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Gillibrand Releases Sweeping New “Clean Elections” Plan to Attack Political Corruption

May 1, 2019

Gillibrand’s bold reform gives voters “Democracy Dollars” that politicians can accept only after swearing off donations of more than $200– Paid for by excessive CEO salaries

Gillibrand: Every American’s voice should be as loud as the Koch Brothers’

Senator Kirsten Gillibrand today announced a new sweeping political reform plan to create “Clean Elections” that will eliminate the corrupting influence of big donors and special interests on politicians in Washington, D.C. Gillibrand’s plan will provide $200 in “Democracy Dollars” to every eligible U.S. adult citizen, to spend on federal candidates of their choosing, per election. To be eligible for “Democracy Dollars,” federal candidates must swear off donations over $200. This plan would empower a broader and more diverse group of everyday Americans, negate the corrupting influence of money in politics, and ensure elected officials actually represent the people who sent them to Washington.

Gillibrand knows that greed and corruption prevent progress on the issues that matter most for the vast majority of Americans – like passing gun violence prevention measures, addressing climate change, and lowering the cost of prescription drugs. Gillibrand’s plan would change that by making every American’s voice as loud as the Koch Brothers’.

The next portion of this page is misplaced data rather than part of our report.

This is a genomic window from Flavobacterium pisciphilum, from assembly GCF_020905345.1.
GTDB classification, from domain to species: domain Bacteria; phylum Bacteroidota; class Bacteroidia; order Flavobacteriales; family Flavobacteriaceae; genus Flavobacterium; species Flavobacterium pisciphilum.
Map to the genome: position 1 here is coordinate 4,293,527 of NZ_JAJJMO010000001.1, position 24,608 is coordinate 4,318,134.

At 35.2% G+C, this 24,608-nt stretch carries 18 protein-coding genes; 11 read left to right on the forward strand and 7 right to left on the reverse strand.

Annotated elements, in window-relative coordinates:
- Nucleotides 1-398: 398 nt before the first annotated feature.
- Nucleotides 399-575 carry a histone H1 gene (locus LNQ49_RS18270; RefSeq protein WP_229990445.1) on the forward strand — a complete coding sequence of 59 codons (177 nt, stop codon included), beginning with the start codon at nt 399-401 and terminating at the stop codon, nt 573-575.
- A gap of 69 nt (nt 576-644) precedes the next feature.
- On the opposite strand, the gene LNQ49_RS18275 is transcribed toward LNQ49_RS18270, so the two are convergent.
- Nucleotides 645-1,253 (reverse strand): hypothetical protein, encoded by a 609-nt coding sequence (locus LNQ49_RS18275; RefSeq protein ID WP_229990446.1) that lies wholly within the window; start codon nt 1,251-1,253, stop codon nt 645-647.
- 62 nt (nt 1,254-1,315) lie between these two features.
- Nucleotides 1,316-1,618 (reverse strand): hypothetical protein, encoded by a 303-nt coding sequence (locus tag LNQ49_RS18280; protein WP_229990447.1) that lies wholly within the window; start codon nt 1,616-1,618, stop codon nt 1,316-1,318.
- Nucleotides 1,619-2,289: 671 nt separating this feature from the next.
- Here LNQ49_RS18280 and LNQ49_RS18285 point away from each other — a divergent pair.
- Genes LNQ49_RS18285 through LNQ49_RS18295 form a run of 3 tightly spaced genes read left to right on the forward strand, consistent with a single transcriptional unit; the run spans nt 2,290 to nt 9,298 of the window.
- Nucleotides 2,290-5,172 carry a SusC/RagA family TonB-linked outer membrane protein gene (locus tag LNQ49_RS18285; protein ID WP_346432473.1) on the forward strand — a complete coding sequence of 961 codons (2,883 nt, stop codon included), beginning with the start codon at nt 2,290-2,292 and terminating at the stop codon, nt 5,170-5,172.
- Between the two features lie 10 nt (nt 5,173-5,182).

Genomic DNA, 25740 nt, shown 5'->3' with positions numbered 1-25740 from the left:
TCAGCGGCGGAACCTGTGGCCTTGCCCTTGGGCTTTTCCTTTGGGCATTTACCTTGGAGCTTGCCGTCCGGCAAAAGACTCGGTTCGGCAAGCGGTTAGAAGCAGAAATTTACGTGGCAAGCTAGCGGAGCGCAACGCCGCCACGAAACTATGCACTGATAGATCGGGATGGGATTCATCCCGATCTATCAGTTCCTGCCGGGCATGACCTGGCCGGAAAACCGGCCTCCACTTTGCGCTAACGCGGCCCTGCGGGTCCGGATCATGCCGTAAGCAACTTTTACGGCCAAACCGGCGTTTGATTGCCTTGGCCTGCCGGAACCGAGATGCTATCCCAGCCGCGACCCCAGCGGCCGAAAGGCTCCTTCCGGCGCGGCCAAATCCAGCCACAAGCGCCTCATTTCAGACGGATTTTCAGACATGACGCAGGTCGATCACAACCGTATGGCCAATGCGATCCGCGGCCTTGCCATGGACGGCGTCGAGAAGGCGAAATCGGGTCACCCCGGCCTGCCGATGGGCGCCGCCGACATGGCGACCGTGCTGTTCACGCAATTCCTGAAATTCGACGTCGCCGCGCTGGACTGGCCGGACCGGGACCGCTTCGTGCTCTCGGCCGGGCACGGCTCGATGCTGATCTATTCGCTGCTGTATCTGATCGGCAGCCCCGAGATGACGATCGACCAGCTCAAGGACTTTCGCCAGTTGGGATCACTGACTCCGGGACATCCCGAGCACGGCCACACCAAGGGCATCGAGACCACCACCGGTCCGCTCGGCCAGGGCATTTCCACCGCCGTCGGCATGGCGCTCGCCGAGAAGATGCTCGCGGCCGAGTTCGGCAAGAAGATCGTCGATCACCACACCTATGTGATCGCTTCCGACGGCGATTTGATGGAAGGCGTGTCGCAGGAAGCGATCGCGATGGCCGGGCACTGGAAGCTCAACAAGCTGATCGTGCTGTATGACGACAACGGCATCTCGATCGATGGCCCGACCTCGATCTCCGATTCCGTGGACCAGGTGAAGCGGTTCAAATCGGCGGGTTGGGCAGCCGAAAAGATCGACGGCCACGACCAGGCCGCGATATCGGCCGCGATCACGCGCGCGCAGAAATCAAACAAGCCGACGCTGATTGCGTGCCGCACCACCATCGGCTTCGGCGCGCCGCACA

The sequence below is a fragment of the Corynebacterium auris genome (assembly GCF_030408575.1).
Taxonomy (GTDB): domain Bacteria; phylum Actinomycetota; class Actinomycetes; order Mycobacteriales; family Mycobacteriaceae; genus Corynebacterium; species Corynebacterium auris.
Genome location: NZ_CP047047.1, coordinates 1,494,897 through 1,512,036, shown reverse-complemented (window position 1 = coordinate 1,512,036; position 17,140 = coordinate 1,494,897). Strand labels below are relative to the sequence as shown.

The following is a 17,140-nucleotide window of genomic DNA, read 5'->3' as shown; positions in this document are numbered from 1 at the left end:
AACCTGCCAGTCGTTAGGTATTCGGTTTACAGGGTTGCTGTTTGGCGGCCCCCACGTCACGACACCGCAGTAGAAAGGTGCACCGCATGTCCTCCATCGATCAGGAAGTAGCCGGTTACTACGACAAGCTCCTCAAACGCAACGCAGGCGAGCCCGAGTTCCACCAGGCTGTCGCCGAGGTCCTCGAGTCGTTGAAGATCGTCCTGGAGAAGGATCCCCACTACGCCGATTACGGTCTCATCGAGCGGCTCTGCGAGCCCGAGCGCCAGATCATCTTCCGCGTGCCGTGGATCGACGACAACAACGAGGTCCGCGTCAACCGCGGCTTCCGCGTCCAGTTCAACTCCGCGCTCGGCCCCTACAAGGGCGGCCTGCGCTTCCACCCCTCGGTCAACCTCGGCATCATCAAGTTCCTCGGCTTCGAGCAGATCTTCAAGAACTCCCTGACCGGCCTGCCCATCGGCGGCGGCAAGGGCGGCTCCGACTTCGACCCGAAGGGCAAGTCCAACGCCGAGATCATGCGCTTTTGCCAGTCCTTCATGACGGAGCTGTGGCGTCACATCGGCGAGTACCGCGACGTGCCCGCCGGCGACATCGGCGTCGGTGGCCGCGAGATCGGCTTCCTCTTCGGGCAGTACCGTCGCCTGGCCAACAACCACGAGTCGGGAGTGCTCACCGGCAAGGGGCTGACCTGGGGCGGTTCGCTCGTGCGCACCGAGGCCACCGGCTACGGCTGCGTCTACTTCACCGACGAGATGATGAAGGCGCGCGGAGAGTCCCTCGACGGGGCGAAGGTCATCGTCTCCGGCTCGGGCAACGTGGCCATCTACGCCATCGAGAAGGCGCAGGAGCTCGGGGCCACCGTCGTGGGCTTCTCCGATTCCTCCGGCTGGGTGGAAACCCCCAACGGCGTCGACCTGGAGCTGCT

The Clean Elections program would be paid for by eliminating a taxpayer subsidy that is currently enjoyed by CEOs who make excessive salaries, and would raise over $60 billion in ten years. From 2008 to 2018, over $30 billion was spent on federal elections, and as of 2018, 11 individuals were responsible for $1 billion out of the $5 billion collected by Super PACs.

“To get anything done in Washington, we have to address the money and greed that corrupts politicians and prevents progress on issues like gun violence prevention, lowering the cost of prescription drugs and addressing climate change,” said Kirsten Gillibrand. “My Clean Elections plan is a critical structural change that gets big money and special interests out of politics, and ensures that elected officials in Washington are beholden only to the people who sent them there. By providing “Democracy Dollars” to eligible voters, and making politicians swear off donations of more than $200 to receive them, we can empower hard-working Americans, and dwarf the power of any billionaire’s Super PAC.”

Gillibrand’s Clean Elections Plan would:

  • Give Hard-Working Americans the Power to Fund Federal Campaigns: Every eligible voter may choose to request “Democracy Dollars” from the Federal Elections Commission (FEC) for a given federal election cycle. For each federal race, the recipient will receive $200-worth of “Democracy Dollars” – equally divided between the primary ($100) and general election ($100) – to spend in $10 increments on eligible candidates of their choosing.